Imagine a World Without New Semiconductors and Microchips

A slowdown in the production of new cars due to a lack of microchips may be just a taste of what the future holds. Chips are a huge potential weakpoint in the global supply chain.

The Wall Street Journal just published the article “The World Relies on One Chip Maker in Taiwan, Leaving Everyone Vulnerable” about how Taiwan Semiconductor Manufacturing Company (TSMC) makes most of the chips in use today, and 92 percent of the world’s most sophisticate chips. They frequently manufacture chis for other companies, including Apple, Qualcomm and others.

This quote from the article gets to the cusp of the matter:

“Its dominance leaves the world in a vulnerable position, however. As more technologies require chips of mind-boggling complexity, more are coming from this one company, on an island that’s a focal point of tensions between the U.S. and China, which claims Taiwan as its own.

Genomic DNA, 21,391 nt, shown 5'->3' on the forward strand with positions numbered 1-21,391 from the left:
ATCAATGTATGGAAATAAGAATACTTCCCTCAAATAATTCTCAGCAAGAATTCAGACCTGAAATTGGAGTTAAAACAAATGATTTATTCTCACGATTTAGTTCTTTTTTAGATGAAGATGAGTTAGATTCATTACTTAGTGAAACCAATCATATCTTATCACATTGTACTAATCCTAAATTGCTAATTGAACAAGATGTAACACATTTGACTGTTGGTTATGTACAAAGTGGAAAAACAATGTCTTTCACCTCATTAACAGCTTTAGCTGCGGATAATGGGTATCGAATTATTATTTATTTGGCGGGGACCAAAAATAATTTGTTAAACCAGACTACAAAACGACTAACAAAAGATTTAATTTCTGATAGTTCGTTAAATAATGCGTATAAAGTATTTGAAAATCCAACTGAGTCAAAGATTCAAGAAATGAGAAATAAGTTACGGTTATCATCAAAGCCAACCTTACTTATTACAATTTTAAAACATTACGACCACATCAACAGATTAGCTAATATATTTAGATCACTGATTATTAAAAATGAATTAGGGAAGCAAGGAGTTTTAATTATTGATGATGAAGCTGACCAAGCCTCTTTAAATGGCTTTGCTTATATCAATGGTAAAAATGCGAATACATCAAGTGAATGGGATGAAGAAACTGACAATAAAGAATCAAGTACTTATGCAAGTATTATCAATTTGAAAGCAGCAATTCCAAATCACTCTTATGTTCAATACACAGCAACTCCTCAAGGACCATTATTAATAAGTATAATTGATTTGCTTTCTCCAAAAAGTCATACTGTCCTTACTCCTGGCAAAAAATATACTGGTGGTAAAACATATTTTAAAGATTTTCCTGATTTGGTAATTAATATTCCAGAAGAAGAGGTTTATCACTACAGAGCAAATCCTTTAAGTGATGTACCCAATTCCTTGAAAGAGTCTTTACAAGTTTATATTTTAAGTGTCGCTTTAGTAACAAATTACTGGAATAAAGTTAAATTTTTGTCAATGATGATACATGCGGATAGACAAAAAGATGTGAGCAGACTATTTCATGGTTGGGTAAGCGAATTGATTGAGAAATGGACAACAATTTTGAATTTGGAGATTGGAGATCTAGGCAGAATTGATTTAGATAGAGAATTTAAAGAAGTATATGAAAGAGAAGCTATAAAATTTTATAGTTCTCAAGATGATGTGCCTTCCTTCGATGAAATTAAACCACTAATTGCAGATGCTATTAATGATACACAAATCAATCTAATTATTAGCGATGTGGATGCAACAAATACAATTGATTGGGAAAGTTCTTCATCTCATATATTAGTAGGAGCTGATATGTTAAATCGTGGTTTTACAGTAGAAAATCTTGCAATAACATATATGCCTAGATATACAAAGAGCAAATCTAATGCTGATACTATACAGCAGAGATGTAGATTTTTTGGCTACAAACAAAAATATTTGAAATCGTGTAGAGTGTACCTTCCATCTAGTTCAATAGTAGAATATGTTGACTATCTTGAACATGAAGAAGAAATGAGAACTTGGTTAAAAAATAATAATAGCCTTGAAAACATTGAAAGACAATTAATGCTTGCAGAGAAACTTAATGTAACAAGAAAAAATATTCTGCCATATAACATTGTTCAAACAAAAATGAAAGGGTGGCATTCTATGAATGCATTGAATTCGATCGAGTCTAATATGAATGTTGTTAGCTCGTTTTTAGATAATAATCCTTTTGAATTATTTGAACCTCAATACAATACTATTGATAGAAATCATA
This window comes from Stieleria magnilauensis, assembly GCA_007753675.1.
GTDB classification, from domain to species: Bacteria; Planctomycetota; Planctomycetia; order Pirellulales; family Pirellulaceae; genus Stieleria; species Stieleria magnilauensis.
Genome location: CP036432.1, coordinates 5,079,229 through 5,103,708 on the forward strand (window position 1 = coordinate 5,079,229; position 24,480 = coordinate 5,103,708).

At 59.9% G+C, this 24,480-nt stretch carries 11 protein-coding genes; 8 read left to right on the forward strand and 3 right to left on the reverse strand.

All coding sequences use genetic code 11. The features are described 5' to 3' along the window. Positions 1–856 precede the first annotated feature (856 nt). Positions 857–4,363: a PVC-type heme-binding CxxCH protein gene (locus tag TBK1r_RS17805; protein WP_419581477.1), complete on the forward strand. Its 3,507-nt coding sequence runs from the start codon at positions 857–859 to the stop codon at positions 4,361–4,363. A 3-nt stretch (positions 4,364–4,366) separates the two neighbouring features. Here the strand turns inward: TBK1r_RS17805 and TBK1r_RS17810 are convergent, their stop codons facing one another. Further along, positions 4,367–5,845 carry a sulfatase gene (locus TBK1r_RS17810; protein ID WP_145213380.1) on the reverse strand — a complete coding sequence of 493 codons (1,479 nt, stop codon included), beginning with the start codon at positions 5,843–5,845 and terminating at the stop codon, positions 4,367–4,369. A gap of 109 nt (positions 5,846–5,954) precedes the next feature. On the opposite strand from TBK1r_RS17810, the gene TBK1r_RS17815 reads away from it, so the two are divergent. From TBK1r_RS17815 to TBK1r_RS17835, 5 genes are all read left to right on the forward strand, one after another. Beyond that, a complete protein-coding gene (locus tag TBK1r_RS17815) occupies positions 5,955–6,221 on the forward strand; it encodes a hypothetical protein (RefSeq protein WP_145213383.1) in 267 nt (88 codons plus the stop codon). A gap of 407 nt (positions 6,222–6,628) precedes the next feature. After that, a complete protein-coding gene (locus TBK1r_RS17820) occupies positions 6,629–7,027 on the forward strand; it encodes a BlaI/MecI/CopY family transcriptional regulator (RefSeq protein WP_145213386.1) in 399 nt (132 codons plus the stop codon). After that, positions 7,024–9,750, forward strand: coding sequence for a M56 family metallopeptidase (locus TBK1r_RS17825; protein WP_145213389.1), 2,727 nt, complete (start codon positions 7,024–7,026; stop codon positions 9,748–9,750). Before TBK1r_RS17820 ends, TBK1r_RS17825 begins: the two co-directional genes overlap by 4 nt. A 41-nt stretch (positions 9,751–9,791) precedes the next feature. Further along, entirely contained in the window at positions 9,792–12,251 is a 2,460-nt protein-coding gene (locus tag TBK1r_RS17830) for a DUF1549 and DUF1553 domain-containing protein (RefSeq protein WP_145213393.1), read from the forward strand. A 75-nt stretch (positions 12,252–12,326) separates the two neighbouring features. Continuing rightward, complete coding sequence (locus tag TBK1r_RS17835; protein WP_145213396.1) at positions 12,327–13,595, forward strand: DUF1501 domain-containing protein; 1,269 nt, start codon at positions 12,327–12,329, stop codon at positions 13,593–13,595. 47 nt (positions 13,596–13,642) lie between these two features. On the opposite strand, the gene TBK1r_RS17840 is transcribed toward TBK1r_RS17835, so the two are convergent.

Analysts say it will be difficult for other manufacturers to catch up in an industry that requires hefty capital investments. And TSMC can’t make enough chips to satisfy everyone—a fact that has become even clearer amid a global shortage, adding to the chaos of supply bottlenecks, higher prices for consumers and furloughed workers, especially in the auto industry.

The situation is similar in some ways to the world’s past reliance on Middle Eastern oil, with any instability on the island threatening to echo across industries. Companies in Taiwan, including smaller makers, generated about 65% of global revenues for outsourced chip manufacturing during the first quarter of this year, according to Taiwan-based semiconductor research firm TrendForce. TSMC generated 56% of the global revenues.

Being dependent on Taiwanese chips “poses a threat to the global economy,” research firm Capital Economics recently wrote.”

In other words, TSMC is potentially a weak point in the supply chain for millions of products we rely on every day.

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